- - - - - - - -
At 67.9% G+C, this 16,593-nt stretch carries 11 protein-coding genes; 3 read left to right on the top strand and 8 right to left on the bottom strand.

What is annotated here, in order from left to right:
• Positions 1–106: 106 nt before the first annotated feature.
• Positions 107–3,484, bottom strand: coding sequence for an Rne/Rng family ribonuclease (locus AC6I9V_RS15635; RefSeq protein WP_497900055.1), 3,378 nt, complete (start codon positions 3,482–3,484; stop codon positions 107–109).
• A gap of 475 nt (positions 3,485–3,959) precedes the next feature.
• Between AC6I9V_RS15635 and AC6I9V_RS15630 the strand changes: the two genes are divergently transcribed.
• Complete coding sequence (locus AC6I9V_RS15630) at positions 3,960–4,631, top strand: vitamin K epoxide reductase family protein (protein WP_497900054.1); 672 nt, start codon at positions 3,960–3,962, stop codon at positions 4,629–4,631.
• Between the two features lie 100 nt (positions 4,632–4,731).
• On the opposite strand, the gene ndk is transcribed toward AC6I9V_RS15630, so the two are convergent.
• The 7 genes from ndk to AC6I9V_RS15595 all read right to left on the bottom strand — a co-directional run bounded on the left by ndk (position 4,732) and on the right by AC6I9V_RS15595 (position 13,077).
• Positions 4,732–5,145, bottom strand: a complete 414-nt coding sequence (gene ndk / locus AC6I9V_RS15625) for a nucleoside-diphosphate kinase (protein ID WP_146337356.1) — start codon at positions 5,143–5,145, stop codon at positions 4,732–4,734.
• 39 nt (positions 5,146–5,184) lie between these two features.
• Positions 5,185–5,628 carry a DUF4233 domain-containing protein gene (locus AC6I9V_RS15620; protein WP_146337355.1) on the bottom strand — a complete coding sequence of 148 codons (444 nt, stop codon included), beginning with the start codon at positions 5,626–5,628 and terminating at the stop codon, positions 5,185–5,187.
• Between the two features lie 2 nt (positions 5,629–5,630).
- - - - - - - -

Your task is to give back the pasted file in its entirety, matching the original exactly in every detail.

At 67.9% G+C, this 16,593-nt stretch carries 11 protein-coding genes; 3 read left to right on the top strand and 8 right to left on the bottom strand.

What is annotated here, in order from left to right:
• Positions 1–106: 106 nt before the first annotated feature.
• Positions 107–3,484, bottom strand: coding sequence for an Rne/Rng family ribonuclease (locus AC6I9V_RS15635; RefSeq protein WP_497900055.1), 3,378 nt, complete (start codon positions 3,482–3,484; stop codon positions 107–109).
• A gap of 475 nt (positions 3,485–3,959) precedes the next feature.
• Between AC6I9V_RS15635 and AC6I9V_RS15630 the strand changes: the two genes are divergently transcribed.
• Complete coding sequence (locus AC6I9V_RS15630) at positions 3,960–4,631, top strand: vitamin K epoxide reductase family protein (protein WP_497900054.1); 672 nt, start codon at positions 3,960–3,962, stop codon at positions 4,629–4,631.
• Between the two features lie 100 nt (positions 4,632–4,731).
• On the opposite strand, the gene ndk is transcribed toward AC6I9V_RS15630, so the two are convergent.
• The 7 genes from ndk to AC6I9V_RS15595 all read right to left on the bottom strand — a co-directional run bounded on the left by ndk (position 4,732) and on the right by AC6I9V_RS15595 (position 13,077).
• Positions 4,732–5,145, bottom strand: a complete 414-nt coding sequence (gene ndk / locus AC6I9V_RS15625) for a nucleoside-diphosphate kinase (protein ID WP_146337356.1) — start codon at positions 5,143–5,145, stop codon at positions 4,732–4,734.
• 39 nt (positions 5,146–5,184) lie between these two features.
• Positions 5,185–5,628 carry a DUF4233 domain-containing protein gene (locus AC6I9V_RS15620; protein WP_146337355.1) on the bottom strand — a complete coding sequence of 148 codons (444 nt, stop codon included), beginning with the start codon at positions 5,626–5,628 and terminating at the stop codon, positions 5,185–5,187.
• Between the two features lie 2 nt (positions 5,629–5,630).